Kevin DeYoung and Greg Gilbert published a new book on the mission of the church What Is the Mission of the Church?: Making Sense of Social Justice, Shalom, and the Great Commission. I want to be generous in this discussion and I certainly think these guys have the best of intentions. However, this book is extremely frustrating to me and I’m only on page 67.
While DeYoung and Gilbert set out to provide what they think is a more biblical vision of the church’s mission, they have in the end presented a reductionistic definition of mission that cannot be sustained by the New Testament passages to which they appeal. The end result in my view is a sub-biblical understanding of the church’s mission.
This book will no doubt be influential in some circles and I think their argument needs to be critiqued. Of course there are many things with which I agree, not least on the meaning and significance of Jesus’ death and resurrection and the nonnegotiable place of proclamation in the church’s mission. I have no intention to go page-by-page and point out my disagreements. And likely what I think means very little to them or those who will read the book. However, I want to flag here a few points in the first two chapters that particularly concern me.
1. DeYoung and Gilbert want to stress that the church’s mission is singularly to make disciples (62). For them, this means that the mission of the church is not justice, mercy and faithfulness in the world. While these are good things that the individual disciples exhibit in response to the Gospel, these things are not to be confused with the church’s mission. This argument is faulty not least because it doesn’t fully grasp the meaning of its own assertion. What does it mean to be a disciple? What is it that the church is to teach disciples? If the mission of the church is discipleship – and on this I couldn’t agree more! – then the activity of discipling means the very things they wish to preclude from the mission. If the mission is to make disciples than the mission is to bring justice, mercy and faithfulness into tangible existence. Furthermore, they completely overlook the fact that the teaching of Jesus noted in the so-called Great Commission includes for Matthew the whole Torah (Matt 5:17-19). The existence that the Twelve minus one were to create among the nations is a Torah-oriented society.
If these things were not enough, what about the commission of Matt 10? DeYoung and Gilbert falsely claim that Jesus never went to a town with the stated purpose of healing or casting out demons. Is this really true? At the global level, Matt 4—9 shows us of what Jesus mission to the “lost sheep of the house of Israel” consisted: proclamation and procurement of the kingdom. Jesus both spoke and acted. This was his mission. To confirm this dual-prong mission one need look no further than the mission of the Twelve in Matt 10. There Jesus sends the Twelve to proclaim and enact the kingdom of God. I’m sorry, but to reduce the miracles of Jesus to simply “corroboration” is wrong. It is true that John’s Jesus does “signs” and not miracles. The synoptic writers (Matthew, Mark, Luke) present Jesus’ miracles as foretastes of kingdom existence. Of course they confirm or corroborate the message of the soon-coming kingdom, but they more so inaugurate it. I could say so much more. OK, one more . . . there is an implicit assumption in their thinking that divides the individual disciple from the corporate church. What might be good thing for the individual disciple to do (justice, mercy and faithfulness), is precisely not the priority for the church. This dichotomy is wholly unbiblical in my view.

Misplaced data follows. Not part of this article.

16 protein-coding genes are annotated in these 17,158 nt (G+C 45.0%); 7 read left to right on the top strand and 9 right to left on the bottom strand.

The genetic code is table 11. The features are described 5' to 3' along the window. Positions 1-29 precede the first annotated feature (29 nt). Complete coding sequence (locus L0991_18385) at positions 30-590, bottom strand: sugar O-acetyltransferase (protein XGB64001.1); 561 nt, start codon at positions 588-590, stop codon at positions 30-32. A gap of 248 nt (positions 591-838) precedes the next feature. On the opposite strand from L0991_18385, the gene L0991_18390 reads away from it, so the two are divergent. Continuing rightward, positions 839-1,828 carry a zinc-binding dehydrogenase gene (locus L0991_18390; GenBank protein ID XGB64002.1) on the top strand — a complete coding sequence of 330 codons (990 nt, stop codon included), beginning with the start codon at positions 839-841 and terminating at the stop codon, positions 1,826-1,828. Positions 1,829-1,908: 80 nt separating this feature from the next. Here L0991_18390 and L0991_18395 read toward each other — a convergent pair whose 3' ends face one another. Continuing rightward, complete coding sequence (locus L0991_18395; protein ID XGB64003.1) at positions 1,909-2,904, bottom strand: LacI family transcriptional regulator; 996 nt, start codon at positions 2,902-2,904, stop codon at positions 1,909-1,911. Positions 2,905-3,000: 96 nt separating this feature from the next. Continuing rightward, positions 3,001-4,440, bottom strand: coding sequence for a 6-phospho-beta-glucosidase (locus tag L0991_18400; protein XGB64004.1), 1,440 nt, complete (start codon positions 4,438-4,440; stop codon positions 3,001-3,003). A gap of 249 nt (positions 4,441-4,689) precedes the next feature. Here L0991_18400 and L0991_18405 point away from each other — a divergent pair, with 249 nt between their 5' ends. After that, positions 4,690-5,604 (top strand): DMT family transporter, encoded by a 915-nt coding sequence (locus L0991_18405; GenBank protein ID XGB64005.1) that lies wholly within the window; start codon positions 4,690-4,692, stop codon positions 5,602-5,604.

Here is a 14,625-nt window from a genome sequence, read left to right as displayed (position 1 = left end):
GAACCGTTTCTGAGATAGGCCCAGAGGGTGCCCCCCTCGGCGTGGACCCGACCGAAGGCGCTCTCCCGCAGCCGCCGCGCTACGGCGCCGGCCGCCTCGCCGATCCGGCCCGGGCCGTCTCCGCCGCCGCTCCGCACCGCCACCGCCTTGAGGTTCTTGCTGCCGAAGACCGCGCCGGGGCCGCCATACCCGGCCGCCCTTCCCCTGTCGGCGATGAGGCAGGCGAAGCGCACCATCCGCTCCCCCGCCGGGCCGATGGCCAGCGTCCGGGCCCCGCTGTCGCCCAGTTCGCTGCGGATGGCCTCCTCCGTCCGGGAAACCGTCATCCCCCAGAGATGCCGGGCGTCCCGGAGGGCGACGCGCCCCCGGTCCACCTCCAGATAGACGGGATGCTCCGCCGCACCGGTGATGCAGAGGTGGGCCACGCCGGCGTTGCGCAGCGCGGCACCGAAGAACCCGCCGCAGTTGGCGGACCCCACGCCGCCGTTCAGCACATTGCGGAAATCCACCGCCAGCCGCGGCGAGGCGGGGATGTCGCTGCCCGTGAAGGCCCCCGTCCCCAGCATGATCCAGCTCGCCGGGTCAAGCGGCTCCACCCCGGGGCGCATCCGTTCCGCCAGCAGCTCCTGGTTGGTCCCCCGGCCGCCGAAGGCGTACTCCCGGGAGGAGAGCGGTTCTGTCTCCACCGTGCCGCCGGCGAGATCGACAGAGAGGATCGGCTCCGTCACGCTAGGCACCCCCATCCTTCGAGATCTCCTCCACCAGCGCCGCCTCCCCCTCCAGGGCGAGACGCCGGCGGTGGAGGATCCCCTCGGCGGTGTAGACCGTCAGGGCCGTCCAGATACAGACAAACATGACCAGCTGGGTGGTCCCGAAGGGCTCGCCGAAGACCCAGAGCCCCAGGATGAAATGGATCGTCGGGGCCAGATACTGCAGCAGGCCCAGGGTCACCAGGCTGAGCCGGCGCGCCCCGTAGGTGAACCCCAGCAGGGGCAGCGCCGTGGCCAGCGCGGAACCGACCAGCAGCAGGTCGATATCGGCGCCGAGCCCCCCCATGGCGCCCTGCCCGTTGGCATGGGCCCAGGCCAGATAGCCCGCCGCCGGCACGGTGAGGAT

2. Their handling of John’s commission in John 20:21 is reductionistic and nearsighted. Jesus tells the disciples: “As the father sent me, even so I am sending you”. Readers of John who are fully acquainted with the whole of the Gospel, realize what an extraordinary commission this in fact is. Jesus is saying that the church is to be for the world what he was. As Jesus was the glory of God in the flesh (1:14), so now the church in his absence as it is filled by his Spirit, is to be to the world. John has the grandest expression of ecclesiology in the New Testament. Jesus is no mere model for our mission, we carry on His mission. Furthermore, when read appropriately, passages like John 6:41-59 and John 13, we see that in fact the mission of the church is a cruciformed mission. One thinks of Paul saying in Col. 1:24 that he is filling up in his flesh the sufferings of Christ that are still lacking. It’s not that Paul or John are saying that Jesus death was inadequate to achieve full atonement and reconciliation with God. Rather, it is that the church lays down its life in service to the world as Jesus did. I could not disagree with DeYoung and Gilbert more when they attempt to disconnect service from the church’s mission. I just can’t believe they are making this argument! What does John 13 mean?
3. For the life of me, I can’t see why this book needed to be written. Why would we ever want to narrow the mission of the church? God is reconciling all things to himself (Col 1:20). They are of course right that the proclamation of the Gospel is central, even the core of the mission, and a church that ceases to do this is no longer the church of Jesus. But their approach to reading the Great Commission texts so reductionistically is bad Bible interpretation in my view.
In my judgment, they do not provide a more biblically robust understanding of the church’s mission. I have only read two chapters of the book. There are still chapters on the Story of the Bible (3), the Gospel (4), and the Kingdom (5). But I can see where this is heading and I think there are real issues here.